The world assumes that everyone loves Monet and the impressionists, and it’s probably right in most cases, but I’ve never been a great fan. Coupled with the frustration of seeing some of those beautiful flowers depicted with just a few touches of colour – never quite understood why I couldn’t achieve the same effect! Tripled by the realisation that most of the people there are going to be elderly garden-types… if you know what I mean…
But then a friend mentioned her interest in the exhibition and I dug out my ‘Friends’ card and off we trotted – typically for me, just as the exhibition was nearing its final days.
The exhibition is huge and, as expected, full of ladies of a certain age. I found it quite exhausting, both the overwhelming culture daze and the elderly visitors. I have a problem with people on their phones or listening to music in public places when they disappear into their own little world, oblivious to the people around them. The same is true of the aural guides dished out to exhibition visitors. Many times I was elbowed, barged and stepped on, having become invisible to the earphone-wearing elderly – and sometimes to those not even wearing headsets.
On occasion, the layout of the galleries made it difficult to view the paintings at their best (that is, from a distance for the Impressionist paintings) and I think I would have been happier to see a reduced number of paintings. For me, there were two outstanding Joaquín Sorollas on display and I could have done without the others, though I’d be happy to spend my day gazing at the vibrant beauty of all three Emil Nolde paintings chosen for the exhibition. The Making a Garden installation with its cold frames and miniature greenhouse falls short of showing the essential inspiration for the exhibition – the humble flowering plant, and serves only as a clever idea to house the archival material in Robert Carsen’s exhibition design. I thought I would enjoy his approach to displaying the paintings, but I’m not sure I quite got it.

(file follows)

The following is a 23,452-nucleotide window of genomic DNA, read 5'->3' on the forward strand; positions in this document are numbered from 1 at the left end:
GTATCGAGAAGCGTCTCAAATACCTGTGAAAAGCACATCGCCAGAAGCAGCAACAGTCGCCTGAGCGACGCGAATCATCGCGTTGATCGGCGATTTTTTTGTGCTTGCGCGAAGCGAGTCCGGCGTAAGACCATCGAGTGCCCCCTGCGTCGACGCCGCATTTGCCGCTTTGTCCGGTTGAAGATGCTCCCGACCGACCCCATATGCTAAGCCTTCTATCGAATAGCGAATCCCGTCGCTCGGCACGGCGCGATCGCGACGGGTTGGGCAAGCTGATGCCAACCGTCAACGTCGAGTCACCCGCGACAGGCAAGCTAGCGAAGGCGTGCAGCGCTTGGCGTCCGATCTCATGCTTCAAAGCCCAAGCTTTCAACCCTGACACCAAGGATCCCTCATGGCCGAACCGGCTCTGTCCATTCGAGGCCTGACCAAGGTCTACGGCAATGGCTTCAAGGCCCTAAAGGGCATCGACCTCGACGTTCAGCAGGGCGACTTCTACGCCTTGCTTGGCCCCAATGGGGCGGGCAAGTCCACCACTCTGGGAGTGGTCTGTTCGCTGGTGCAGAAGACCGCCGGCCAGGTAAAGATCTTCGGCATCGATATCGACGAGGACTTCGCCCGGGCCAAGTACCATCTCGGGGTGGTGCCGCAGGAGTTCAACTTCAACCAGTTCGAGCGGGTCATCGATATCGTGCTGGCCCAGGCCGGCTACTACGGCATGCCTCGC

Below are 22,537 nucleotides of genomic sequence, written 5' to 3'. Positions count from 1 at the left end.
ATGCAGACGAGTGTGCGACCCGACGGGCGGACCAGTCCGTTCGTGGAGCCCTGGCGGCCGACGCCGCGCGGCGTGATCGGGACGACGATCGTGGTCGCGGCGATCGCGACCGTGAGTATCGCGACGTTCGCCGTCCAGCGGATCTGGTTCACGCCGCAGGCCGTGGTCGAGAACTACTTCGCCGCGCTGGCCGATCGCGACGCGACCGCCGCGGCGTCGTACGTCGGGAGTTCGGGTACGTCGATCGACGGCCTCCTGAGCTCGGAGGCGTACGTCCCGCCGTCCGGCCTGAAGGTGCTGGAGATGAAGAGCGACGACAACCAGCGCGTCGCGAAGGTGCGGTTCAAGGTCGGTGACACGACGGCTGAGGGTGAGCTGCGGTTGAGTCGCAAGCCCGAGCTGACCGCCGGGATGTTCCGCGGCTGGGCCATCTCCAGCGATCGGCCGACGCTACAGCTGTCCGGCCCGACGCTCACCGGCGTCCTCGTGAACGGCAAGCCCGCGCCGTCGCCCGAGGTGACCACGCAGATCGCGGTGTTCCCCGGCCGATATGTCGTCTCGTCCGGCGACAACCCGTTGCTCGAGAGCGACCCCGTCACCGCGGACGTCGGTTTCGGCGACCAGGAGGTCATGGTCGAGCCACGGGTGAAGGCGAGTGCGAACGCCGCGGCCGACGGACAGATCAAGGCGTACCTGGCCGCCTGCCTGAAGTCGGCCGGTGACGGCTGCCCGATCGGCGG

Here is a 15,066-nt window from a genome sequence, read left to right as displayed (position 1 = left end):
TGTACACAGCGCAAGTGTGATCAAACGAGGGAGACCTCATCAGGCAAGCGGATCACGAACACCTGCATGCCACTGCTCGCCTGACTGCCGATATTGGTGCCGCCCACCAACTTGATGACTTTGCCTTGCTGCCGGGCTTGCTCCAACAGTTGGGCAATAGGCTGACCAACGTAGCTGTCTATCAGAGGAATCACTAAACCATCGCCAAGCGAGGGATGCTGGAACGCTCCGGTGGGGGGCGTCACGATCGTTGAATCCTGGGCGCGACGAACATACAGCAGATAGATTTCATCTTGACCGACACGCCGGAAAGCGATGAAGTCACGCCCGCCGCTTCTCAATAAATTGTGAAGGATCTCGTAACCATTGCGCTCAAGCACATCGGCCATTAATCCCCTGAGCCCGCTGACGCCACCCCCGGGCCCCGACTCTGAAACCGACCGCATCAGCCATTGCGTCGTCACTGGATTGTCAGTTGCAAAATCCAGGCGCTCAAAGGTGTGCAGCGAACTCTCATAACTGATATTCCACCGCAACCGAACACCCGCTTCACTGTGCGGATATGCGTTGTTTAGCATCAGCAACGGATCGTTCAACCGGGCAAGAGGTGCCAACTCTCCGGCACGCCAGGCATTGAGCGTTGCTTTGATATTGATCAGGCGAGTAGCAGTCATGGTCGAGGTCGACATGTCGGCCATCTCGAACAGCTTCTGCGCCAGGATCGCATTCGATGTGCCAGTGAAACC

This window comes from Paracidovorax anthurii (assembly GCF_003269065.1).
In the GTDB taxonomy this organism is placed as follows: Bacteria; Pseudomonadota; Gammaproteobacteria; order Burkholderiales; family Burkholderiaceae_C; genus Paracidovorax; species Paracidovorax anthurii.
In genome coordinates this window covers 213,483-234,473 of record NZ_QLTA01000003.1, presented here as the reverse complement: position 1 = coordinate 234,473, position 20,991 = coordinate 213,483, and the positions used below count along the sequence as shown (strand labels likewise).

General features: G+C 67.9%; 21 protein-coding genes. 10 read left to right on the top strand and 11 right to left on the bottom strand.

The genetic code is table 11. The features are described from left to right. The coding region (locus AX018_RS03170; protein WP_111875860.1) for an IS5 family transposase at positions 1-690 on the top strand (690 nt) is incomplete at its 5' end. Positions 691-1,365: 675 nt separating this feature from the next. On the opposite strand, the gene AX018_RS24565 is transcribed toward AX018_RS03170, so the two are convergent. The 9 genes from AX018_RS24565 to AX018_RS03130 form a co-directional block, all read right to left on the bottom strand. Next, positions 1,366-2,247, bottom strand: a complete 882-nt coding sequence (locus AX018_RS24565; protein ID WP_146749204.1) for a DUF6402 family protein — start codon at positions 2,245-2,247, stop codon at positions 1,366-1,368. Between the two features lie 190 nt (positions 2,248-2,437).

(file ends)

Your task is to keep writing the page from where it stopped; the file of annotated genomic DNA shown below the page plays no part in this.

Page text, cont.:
The gallery exhibiting the ‘Gardens of Silence’ suggested that the gardens depicted were ‘devoid of human presence’, which I think is tenuous at best. Yes, I agree, there is not a living figure in the paintings, yet they are imbued with human presence. With the exception of one or two more natural gardens, the rest are full of man-made manicured lawns and trees, tables set for tea, lights burning in distant windows, decorative statues and urns and idealised landscaping.
There are some absolute treats though – the amazing (and huge) Agapanthus Triptych at the end of the exhibition – reunited in Europe for the first time in 65 years. The wall of Monet’s Water Lilies is interesting – of the five, my friend and I chose totally different favourites and second-bests, proving that it really is each to their own where art is concerned. We both agreed though, that in the Avant-Gardens gallery, Kandinsky’s amazing abstract Murnau The Garden II was the most appealing painting – and, for me, of the whole exhibition.
You can catch Painting the Modern Garden: Monet to Mattisse at the Royal Academy until 20 April 2016.